The Independent Student Newspaper of St. John's University

The Torch

The Independent Student Newspaper of St. John's University

The Torch

The Independent Student Newspaper of St. John's University

The Torch

TikTok Turnover: How Consumerism and Micro-Trends are Exploiting Watchers

Social media trends force buyers into overconsumption to fit this month’s aesthetic.
Torch Illustration / Megan Chapman

TikTok has become its own form of society where people can gather and join different “sides” that cater to their specific interests and beliefs. A place where watchers can easily be transported into a world where everyone is friends with one another without ever actually having to communicate.

It’s the perfect world for young adults looking for an escape, but what does it mean when this utopia starts forming its own societal standards and economy? What about when it begins to trickle into the “real world” and affect the way people act, dress and spend their money? The TikTok utopia is quickly becoming an alternate reality. 

The New York Times tracked items and their increase in sales after becoming trends on the app. They say, for example, that the Little Green Machine, a vacuum used in cars and on mattresses, had its sales more than double after creators on TikTok began recording themselves doing deep cleans or “Sunday resets.”

Other products, such as Stanley Cups and plastic storage containers have people, particularly women, running to Target and Amazon to purchase. This type of consumerism and the constant need to market the “best” products that everybody “needs” or should already have in their home directly contributes to the aestheticism taking over social media. In other words, if you want to fit into a certain category both in real life and on the app, you better have the wallet for it.

Vogue tracked the micro-trends, trends that cater to a smaller group of people, of the past year on TikTok and pointed out its roots. From the obvious “BarbieCore” to the “stealth wealth” of old money, Vogue has something to say about the trendsetters of the year. The app and its creators market a certain aesthetic— “clean girl” for instance— and tell you what to buy in order to achieve this way of being. If you want to be a ‘clean girl,’ you have to buy little storage containers for your food, coffee, cleaning products, makeup etc.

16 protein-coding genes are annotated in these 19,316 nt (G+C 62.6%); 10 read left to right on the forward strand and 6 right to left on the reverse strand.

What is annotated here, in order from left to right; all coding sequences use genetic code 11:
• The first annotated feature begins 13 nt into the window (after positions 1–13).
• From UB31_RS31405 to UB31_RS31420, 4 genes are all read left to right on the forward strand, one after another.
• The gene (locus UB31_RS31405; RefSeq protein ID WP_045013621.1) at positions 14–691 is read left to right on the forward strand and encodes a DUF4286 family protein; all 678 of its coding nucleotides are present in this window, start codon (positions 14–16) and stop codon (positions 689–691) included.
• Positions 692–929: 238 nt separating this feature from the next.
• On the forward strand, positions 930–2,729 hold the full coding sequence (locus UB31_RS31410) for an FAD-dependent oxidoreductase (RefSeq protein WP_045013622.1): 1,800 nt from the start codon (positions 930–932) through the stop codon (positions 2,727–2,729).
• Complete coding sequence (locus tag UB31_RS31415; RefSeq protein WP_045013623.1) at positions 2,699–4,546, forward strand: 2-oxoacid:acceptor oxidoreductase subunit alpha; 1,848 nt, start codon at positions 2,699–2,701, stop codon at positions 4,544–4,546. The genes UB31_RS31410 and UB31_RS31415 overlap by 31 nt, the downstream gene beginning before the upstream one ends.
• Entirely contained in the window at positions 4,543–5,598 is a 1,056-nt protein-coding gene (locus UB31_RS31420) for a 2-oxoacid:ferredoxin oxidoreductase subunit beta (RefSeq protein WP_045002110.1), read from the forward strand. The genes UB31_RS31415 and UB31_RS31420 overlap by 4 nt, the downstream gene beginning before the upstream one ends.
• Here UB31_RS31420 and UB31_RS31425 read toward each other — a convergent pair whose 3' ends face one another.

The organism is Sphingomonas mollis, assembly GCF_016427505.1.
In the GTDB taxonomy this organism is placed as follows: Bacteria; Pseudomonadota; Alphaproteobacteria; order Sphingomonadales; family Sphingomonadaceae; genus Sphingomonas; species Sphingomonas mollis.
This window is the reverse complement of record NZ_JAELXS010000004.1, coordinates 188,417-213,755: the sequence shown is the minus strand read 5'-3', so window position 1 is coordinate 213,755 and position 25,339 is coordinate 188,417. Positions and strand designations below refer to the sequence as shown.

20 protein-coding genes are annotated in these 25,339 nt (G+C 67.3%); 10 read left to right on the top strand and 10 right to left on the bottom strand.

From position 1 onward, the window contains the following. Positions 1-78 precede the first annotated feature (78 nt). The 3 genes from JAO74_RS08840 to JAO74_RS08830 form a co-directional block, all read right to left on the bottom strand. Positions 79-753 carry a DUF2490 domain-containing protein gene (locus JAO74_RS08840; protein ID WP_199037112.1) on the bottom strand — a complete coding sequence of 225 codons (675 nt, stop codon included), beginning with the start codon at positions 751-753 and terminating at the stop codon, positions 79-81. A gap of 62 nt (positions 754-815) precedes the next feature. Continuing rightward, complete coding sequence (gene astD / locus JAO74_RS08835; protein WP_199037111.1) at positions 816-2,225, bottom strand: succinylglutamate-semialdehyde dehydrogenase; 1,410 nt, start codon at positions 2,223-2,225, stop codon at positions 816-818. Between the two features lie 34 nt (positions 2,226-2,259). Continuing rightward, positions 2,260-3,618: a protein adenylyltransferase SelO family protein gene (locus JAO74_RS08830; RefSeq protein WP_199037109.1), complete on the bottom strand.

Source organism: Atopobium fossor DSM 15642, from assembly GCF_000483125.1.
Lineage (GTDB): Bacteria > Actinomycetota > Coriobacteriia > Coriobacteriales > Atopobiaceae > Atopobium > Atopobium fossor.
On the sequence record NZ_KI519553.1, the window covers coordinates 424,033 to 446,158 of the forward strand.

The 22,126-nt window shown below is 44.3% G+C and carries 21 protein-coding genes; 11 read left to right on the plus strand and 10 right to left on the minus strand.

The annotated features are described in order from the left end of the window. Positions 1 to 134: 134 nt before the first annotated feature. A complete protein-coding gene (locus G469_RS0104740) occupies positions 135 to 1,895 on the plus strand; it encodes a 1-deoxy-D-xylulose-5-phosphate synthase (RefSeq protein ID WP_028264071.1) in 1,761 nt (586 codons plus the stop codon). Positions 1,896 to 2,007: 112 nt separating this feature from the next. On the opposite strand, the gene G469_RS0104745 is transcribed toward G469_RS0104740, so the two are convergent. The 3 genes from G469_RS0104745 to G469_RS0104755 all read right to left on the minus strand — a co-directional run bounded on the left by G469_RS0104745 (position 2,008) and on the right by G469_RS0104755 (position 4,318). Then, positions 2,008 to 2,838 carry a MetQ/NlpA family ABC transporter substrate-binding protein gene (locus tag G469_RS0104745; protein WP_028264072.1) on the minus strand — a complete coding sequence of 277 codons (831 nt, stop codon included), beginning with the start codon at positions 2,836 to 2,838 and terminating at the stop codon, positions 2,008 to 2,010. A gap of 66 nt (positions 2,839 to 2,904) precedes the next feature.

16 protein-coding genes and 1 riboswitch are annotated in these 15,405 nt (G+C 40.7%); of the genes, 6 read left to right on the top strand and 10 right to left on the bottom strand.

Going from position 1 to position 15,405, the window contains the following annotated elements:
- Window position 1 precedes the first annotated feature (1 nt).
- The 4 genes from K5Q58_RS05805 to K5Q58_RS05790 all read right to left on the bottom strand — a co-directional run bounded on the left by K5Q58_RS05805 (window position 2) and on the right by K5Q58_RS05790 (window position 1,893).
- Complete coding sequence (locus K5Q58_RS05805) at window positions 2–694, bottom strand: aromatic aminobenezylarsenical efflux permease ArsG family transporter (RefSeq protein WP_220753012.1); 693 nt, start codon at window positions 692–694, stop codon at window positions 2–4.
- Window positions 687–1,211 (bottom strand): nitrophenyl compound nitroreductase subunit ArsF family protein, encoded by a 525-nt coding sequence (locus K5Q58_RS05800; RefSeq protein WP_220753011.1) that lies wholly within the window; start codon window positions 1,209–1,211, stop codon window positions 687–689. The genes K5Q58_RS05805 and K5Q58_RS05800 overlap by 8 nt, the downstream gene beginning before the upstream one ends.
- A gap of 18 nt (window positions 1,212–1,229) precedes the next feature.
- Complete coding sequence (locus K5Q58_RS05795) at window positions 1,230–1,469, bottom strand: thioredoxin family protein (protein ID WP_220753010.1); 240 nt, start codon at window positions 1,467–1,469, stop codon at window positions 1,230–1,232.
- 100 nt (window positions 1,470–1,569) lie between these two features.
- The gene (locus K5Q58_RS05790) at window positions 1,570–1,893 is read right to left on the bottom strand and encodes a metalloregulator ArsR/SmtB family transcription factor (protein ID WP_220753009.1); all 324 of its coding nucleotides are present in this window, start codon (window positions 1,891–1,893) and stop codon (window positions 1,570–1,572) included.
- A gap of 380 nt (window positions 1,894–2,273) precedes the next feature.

It can feel overstimulating being told that everything about your personality — how you laugh, cry and generally experience the world — means nothing if you do not have the “vibe” to match it with. There is something inherently white and classist surrounding the whole idea that women must cater to a specific mold, buy products for it then fail to see themselves represented once they finally give in.

Regardless, to survive the shifting microtrends that TikTok is constantly perpetuating, you must break your wallet and “go with the flow.” “MermaidCore” for the summer, “mob wife” in the winter, there is no escape for the microtrends that consume the economy and the fashion world all because of an app accessible to the whole world. 

Are you a “tomato girl” or a “moon girl?” Are you “old money” or a “vanilla girl?” Here’s how to look like the perfect “trad wife” (products linked in the description down below)! Small clips taken off of Pinterest and put into a montage with a catchy song encompass all that it means to “be” someone on TikTok. There’s no escaping the constant culture of buying and marketing yourself in order to fit into this month’s aesthetic. 

Consumerism and aestheticism work hand-in-hand to keep the average person spending their money and minimizing themselves to achieve an unattainable standard. A credit card has become a way to have a diluted sense of being. The only way to combat it is through forming a sense of self that goes beyond a screen and into what people actually want for themselves and the people they surround themselves with. 

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    Grandmom haleyFeb 17, 2024 at 1:07 pm

    You are brilliant, Carlyann Carey. Love you.
    Grandmom Haley

    Reply